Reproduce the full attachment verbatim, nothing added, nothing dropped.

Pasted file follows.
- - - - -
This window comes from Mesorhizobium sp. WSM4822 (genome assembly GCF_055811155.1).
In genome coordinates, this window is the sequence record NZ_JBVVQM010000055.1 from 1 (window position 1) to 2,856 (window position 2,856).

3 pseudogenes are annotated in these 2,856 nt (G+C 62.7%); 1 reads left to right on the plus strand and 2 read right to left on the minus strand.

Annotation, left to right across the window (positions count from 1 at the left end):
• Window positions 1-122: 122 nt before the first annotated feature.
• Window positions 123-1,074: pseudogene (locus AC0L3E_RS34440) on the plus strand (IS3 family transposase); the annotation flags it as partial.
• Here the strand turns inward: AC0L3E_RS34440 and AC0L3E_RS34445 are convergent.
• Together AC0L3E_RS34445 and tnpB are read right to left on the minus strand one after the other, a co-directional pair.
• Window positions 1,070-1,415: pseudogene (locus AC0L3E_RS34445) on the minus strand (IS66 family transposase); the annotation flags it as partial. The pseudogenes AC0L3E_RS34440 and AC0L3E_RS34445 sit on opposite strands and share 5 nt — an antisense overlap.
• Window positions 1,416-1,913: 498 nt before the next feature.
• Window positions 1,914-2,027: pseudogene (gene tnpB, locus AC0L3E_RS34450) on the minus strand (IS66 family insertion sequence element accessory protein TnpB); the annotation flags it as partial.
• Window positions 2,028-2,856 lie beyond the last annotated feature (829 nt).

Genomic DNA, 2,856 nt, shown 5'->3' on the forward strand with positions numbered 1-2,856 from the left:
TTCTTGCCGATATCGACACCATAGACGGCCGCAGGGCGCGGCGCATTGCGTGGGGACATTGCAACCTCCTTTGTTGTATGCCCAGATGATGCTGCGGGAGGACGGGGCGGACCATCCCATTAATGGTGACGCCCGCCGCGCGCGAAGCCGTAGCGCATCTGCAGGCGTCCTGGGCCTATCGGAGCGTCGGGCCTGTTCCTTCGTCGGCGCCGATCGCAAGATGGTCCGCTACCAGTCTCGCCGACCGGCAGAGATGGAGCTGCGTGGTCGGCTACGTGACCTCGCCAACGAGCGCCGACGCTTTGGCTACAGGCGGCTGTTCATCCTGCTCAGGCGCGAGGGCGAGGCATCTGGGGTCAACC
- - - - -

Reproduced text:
This window comes from Mesorhizobium sp. WSM4822 (genome assembly GCF_055811155.1).
In genome coordinates, this window is the sequence record NZ_JBVVQM010000055.1 from 1 (window position 1) to 2,856 (window position 2,856).

3 pseudogenes are annotated in these 2,856 nt (G+C 62.7%); 1 reads left to right on the plus strand and 2 read right to left on the minus strand.

Annotation, left to right across the window (positions count from 1 at the left end):
• Window positions 1-122: 122 nt before the first annotated feature.
• Window positions 123-1,074: pseudogene (locus AC0L3E_RS34440) on the plus strand (IS3 family transposase); the annotation flags it as partial.
• Here the strand turns inward: AC0L3E_RS34440 and AC0L3E_RS34445 are convergent.
• Together AC0L3E_RS34445 and tnpB are read right to left on the minus strand one after the other, a co-directional pair.
• Window positions 1,070-1,415: pseudogene (locus AC0L3E_RS34445) on the minus strand (IS66 family transposase); the annotation flags it as partial. The pseudogenes AC0L3E_RS34440 and AC0L3E_RS34445 sit on opposite strands and share 5 nt — an antisense overlap.
• Window positions 1,416-1,913: 498 nt before the next feature.
• Window positions 1,914-2,027: pseudogene (gene tnpB, locus AC0L3E_RS34450) on the minus strand (IS66 family insertion sequence element accessory protein TnpB); the annotation flags it as partial.
• Window positions 2,028-2,856 lie beyond the last annotated feature (829 nt).

Genomic DNA, 2,856 nt, shown 5'->3' on the forward strand with positions numbered 1-2,856 from the left:
TTCTTGCCGATATCGACACCATAGACGGCCGCAGGGCGCGGCGCATTGCGTGGGGACATTGCAACCTCCTTTGTTGTATGCCCAGATGATGCTGCGGGAGGACGGGGCGGACCATCCCATTAATGGTGACGCCCGCCGCGCGCGAAGCCGTAGCGCATCTGCAGGCGTCCTGGGCCTATCGGAGCGTCGGGCCTGTTCCTTCGTCGGCGCCGATCGCAAGATGGTCCGCTACCAGTCTCGCCGACCGGCAGAGATGGAGCTGCGTGGTCGGCTACGTGACCTCGCCAACGAGCGCCGACGCTTTGGCTACAGGCGGCTGTTCATCCTGCTCAGGCGCGAGGGCGAGGCATCTGGGGTCAACC